Routing – Definition & Detailed Explanation – Recording Techniques Glossary

I. What is Routing?

Routing in the context of recording refers to the process of directing audio signals from one point to another within a recording system. This can involve sending signals from microphones, instruments, or other audio sources to various destinations such as recording tracks, effects processors, or monitors. Routing allows for flexibility and control over the flow of audio signals in a recording setup, enabling the engineer to create complex signal paths and achieve desired sonic results.

II. How does Routing work in recording?

In recording, routing typically involves using a mixing console or digital audio workstation (DAW) to route audio signals from input sources to output destinations. This can be done using physical patch cables on a mixing console or virtual routing options within a DAW. By setting up routing configurations, engineers can determine how audio signals are processed, mixed, and monitored throughout the recording process.

III. What are the different types of Routing?

There are several types of routing commonly used in recording:

1. Input Routing: Directing audio signals from input sources such as microphones, instruments, or line-level devices to recording tracks or processing units.
2. Output Routing: Sending audio signals from recording tracks or processing units to output destinations such as monitors, headphones, or effects processors.
3. Bus Routing: Grouping multiple audio signals together and sending them to a common destination, such as a submix or effects bus.
4. Patch Routing: Using physical patch cables to connect audio sources and destinations on a mixing console or outboard gear.
5. Virtual Routing: Configuring routing options within a DAW using software controls to direct audio signals digitally.

IV. Why is Routing important in recording?

Routing is crucial in recording because it allows engineers to manage and control the flow of audio signals throughout the recording process. By setting up routing configurations, engineers can route signals to specific tracks, apply effects processing, create submixes, and monitor audio in real-time. Effective routing can help optimize workflow, improve signal quality, and enhance the overall recording experience.

V. How can Routing enhance the recording process?

Routing plays a key role in enhancing the recording process in several ways:

1. Signal Management: Routing allows engineers to organize and manage audio signals efficiently, ensuring that each signal is directed to the appropriate destination.
2. Flexibility: By setting up flexible routing configurations, engineers can easily adjust signal paths, create custom mixes, and experiment with different processing options.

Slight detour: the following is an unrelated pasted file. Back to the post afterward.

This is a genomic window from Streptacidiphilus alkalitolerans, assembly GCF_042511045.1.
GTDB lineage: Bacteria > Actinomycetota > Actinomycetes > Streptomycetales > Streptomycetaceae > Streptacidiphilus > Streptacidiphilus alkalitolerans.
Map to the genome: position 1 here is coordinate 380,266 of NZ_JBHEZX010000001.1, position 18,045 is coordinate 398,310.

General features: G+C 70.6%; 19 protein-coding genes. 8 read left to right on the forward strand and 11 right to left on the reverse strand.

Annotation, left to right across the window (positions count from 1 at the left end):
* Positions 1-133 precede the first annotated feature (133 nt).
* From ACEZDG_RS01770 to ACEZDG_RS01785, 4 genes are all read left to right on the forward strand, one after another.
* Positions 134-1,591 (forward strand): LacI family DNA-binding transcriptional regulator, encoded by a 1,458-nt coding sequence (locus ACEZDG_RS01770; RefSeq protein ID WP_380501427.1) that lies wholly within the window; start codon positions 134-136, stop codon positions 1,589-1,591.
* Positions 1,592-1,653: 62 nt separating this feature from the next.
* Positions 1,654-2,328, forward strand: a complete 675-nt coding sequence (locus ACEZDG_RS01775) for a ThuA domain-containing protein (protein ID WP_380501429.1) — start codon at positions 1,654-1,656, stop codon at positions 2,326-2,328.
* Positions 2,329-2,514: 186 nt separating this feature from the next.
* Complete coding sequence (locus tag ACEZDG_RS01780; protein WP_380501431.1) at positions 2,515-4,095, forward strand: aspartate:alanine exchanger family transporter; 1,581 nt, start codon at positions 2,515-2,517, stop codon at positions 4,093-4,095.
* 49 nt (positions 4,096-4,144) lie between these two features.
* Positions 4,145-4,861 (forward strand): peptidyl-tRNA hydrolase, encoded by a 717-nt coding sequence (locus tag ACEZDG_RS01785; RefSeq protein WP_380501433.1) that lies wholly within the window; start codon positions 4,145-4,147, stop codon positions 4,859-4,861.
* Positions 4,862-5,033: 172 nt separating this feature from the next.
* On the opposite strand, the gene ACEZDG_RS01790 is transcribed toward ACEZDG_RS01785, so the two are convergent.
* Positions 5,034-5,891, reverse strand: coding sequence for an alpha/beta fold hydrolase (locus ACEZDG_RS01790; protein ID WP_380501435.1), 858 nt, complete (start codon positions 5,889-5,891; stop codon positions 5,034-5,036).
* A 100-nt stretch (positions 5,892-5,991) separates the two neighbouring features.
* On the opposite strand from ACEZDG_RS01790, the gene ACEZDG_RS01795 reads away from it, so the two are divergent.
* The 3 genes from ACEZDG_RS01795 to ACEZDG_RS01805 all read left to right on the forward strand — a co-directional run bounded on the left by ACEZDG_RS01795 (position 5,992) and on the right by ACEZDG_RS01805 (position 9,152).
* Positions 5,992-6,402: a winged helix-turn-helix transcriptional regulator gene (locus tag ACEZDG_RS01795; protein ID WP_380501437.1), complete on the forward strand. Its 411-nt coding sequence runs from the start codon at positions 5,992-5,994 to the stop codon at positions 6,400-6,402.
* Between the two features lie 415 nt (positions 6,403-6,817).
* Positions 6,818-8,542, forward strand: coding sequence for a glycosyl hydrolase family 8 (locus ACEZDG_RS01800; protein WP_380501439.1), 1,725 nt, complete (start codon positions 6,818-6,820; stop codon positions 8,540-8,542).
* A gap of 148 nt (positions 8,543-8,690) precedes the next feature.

3. Signal Quality: Proper routing can help maintain signal integrity and prevent signal degradation, resulting in cleaner, more professional recordings.
4. Workflow Optimization: Efficient routing setups can streamline the recording process, saving time and reducing the likelihood of errors or technical issues.
5. Creative Possibilities: Routing opens up creative possibilities for engineers to explore different signal paths, effects chains, and mixing techniques, leading to unique and innovative recordings.

VI. What are some common Routing techniques used in recording?

There are several common routing techniques used in recording:

1. Send/Return Routing: Sending audio signals from a track to an external effects processor and returning the processed signal to a separate track for mixing.
2. Parallel Processing: Duplicating a signal and processing it separately before blending it back with the original signal to achieve a thicker or more dynamic sound.
3. Sidechain Routing: Using a secondary audio signal to control the behavior of a compressor or other dynamics processor on a different track, creating pumping or ducking effects.
4. Bus Routing: Grouping multiple tracks together and sending them to a common bus for processing or mixing, allowing for cohesive treatment of related elements.
5. Monitor Routing: Directing audio signals to monitors or headphones for real-time monitoring during recording or mixing, ensuring accurate playback and sound evaluation.

Overall, routing is a fundamental aspect of the recording process that enables engineers to manage, manipulate, and enhance audio signals effectively. By understanding the principles of routing and utilizing various routing techniques, engineers can achieve professional results and create compelling recordings.